During my off hours, I hunkered down with such volumes as The Thorn Birds, The Coming Ice Age, and The Vegetarian Epicure, as well as more literary fare. Our customers ran the gamut from Stanford professors to suburban housewives to aging hippies. We had one regular visitor who frightened me at first, a vacant-looking man in a moth-eaten crewneck sweater. He browsed incessantly but never purchased anything. I was afraid to ask if he needed help, lest he fixate on me in some threatening way. But I noticed that Bern Ann always greeted him with a smile and left him alone. I followed her example, and once I got over my anxiety, realized that Shirley Cobb's provided a safe haven for him, a place where he could hang out undisturbed for a little while each day.
Anne was a part-time employee. Tall and athletic, with short blond hair, she breezed in three times a week like the scent of eucalyptus. She had three teenage sons and a wood-paneled station wagon and was accomplished in the domestic arts—gardening, cooking, sewing. I eventually sold her my Elna sewing machine, having melted my first sewing attempt, a polyester dress, with my iron. Anne was good at taking charge and had become Bern Ann's second-in-command, giving Bern Ann the chance for an occasional day off.
During my first few months at Shirley Cobb’s, I kept my law school plans secret, but this became increasing uncomfortable as my attachment to the people at the store grew. Finally, I confided to Janice, who suggested that I wait until I had definite news before telling Bern Ann.
By mid-spring, I had decided on the University of Chicago, which meant moving as well as leaving Shirley Cobb's. I was in for quite a surprise when I finally got up the courage to tell Bern Ann—she revealed that she herself had gone to law school back in the Fifties. She'd never told anyone at the bookstore, not even those who’d worked there for years.
It turned out that Bern Ann had been one of only two women in her class at Stanford Law School. After one year, she had quit. It had been too difficult, she said—not the academics, but the treatment from male students and professors. I no longer faced the same obstacles. Fully thirty percent of the students in my law school class would be women. Still, I regarded Bern Ann as a tough, confident woman, the type who would thrive in challenging circumstances. If she couldn’t hack it, what was in store for me?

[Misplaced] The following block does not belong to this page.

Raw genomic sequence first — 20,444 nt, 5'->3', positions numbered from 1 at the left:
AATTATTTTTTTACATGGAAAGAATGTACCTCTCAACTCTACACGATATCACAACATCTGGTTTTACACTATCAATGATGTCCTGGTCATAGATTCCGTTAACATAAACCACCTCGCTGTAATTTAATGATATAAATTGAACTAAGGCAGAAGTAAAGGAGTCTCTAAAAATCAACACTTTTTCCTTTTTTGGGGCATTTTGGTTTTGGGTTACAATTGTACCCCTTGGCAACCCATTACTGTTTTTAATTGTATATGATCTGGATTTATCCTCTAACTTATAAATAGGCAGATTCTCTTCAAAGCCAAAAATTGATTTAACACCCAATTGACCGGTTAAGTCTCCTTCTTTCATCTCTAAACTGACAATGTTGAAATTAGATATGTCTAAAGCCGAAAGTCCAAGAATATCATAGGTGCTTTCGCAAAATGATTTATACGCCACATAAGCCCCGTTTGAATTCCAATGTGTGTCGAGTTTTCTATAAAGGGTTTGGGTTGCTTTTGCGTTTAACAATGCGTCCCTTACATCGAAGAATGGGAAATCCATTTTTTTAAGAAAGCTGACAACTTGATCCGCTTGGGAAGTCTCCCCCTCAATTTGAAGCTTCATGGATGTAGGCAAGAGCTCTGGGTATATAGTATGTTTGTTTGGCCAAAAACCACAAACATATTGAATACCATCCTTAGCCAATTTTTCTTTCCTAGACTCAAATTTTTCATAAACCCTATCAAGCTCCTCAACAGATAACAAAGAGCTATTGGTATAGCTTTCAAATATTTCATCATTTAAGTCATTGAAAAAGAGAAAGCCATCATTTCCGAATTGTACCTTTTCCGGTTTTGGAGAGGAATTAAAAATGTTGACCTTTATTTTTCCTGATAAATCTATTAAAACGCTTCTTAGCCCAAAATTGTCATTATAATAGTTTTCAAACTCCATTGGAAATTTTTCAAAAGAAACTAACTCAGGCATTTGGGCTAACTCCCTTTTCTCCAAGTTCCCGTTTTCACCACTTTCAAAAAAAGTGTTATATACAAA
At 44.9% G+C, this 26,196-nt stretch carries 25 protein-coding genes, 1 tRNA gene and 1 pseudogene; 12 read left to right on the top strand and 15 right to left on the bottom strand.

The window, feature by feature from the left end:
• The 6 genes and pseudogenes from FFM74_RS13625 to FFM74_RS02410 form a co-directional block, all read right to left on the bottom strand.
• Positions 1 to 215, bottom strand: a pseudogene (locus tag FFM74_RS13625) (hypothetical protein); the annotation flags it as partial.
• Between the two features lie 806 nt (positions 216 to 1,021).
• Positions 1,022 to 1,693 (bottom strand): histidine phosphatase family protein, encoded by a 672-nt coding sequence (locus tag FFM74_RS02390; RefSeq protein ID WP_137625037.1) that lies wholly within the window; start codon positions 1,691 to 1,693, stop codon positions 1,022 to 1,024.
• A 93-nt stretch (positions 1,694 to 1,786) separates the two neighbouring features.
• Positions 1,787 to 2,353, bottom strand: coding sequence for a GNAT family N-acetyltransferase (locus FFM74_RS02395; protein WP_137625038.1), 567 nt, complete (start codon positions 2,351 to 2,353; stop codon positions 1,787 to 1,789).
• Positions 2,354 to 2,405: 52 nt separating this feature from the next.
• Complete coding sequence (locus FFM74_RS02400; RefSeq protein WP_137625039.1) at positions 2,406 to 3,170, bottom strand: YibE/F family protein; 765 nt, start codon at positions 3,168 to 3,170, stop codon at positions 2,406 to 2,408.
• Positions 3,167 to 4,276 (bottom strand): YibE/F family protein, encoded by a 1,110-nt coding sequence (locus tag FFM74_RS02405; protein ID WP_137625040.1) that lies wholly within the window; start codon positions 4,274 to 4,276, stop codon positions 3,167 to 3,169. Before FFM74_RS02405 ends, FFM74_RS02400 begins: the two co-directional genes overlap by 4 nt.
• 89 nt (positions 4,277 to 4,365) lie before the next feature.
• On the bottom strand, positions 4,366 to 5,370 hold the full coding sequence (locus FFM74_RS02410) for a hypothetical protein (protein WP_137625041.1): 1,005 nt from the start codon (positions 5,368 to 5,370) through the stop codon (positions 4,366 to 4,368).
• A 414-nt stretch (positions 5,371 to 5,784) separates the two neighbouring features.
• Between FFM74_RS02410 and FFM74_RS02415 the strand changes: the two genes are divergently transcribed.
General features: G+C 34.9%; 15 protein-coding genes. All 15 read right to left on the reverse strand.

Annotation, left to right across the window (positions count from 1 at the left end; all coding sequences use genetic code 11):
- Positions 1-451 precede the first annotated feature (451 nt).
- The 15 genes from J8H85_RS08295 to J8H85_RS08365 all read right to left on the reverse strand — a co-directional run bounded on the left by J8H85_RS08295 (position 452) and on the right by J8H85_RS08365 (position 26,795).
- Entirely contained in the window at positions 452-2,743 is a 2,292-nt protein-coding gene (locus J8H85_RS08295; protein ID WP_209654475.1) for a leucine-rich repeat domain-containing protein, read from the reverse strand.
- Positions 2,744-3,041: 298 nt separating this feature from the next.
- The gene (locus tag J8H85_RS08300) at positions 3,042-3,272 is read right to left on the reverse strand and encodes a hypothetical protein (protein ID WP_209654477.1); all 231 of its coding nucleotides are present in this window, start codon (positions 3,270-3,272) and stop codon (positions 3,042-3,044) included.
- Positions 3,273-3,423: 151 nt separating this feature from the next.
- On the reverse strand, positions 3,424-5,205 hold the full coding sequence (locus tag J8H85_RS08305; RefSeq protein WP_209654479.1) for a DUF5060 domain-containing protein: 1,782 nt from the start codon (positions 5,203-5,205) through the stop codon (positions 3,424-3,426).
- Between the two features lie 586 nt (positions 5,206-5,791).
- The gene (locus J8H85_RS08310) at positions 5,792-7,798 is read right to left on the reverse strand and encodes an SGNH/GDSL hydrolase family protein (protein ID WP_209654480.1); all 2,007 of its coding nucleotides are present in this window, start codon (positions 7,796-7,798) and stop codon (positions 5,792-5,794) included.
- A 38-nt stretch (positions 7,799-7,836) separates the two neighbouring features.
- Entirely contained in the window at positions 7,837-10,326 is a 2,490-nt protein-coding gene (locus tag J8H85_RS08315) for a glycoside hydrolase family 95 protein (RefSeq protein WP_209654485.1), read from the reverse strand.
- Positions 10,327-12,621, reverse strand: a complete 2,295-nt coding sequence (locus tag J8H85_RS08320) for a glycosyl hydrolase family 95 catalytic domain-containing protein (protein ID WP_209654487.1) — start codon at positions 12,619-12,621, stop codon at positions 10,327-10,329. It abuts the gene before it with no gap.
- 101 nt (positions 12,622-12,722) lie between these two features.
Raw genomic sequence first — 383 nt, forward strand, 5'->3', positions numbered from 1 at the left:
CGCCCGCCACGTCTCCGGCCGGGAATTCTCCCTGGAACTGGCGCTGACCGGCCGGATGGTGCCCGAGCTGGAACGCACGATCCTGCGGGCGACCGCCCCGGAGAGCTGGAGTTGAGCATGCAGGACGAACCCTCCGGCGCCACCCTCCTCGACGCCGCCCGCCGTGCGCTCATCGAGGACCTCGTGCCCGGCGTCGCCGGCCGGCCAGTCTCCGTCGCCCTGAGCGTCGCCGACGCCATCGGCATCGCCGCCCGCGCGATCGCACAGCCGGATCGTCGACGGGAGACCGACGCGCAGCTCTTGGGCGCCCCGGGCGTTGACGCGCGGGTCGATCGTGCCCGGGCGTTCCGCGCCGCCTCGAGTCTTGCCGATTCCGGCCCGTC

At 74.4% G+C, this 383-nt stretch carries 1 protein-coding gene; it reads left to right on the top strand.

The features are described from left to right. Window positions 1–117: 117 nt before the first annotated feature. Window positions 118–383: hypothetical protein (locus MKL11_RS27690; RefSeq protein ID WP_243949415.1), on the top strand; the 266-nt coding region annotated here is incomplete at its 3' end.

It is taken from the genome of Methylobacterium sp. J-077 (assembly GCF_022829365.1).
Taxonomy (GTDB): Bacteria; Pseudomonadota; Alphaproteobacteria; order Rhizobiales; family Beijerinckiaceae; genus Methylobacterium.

As it turned out, much the same fate—sheer stubborness made me persevere through graduation and admission to the bar, but I never practiced law. Unlike Bern Ann, I wasn’t worn down by male chauvinism; I’d simply chosen the wrong profession. I sometimes wished I’d saved myself a lot of trouble and stayed right where I was, in the hospitable world of the bookstore. Sadly, that wouldn't have been possible for long. A few years after I departed for Chicago, Miss Cobb died. Not long after that, the Shirley Cobb Bookstore closed. But while it survived, it was a haven for book lovers and an oasis of civility. Perhaps that was Miss Cobb's antidote to her father's brilliant but brutal career.
Wednesday, April 18, 2007
The musical, Eric told me, was called The Dream Engine. The sold-out performance had already started, but he thought we might manage to get standing room in the back of the theater and at least see the second act. I would find the show pretty shocking, he warned me, along the lines of Hair. Think full-frontal nudity. I felt a shiver of excitement. I would be part of a genuine happening.
No one paid any attention to us as we entered the theater. We stood just behind the back row of the orchestra. The music was hard rock, melodic and catchy. And the actors on stage were naked. I had no idea what the plot might be, I only knew that suddenly the entire cast was coming off the stage, down the aisles, dancing between the seats, even on seat-backs, giving everyone an eyeful, gyrating to this amazing, pounding music. I was dazzled, convinced that I was in the presence of a creative genius.
Theatrical impresario Joseph Papp thought so, too. He optioned The Dream Engine, intending to put it on at New York's Public Theater. The following fall, Steinman asked Eric to play keyboards in the stage band. By then, Eric and I had broken up, at least for the time being. Eric, who was then a junior at Amherst, took the spring semester off and moved to Stamford, Connecticut, where he shared a house with other band members. Rehearsals began. Steinman proved difficult for Papp to work with, though, and after numerous arguments over creative control, the project was shelved.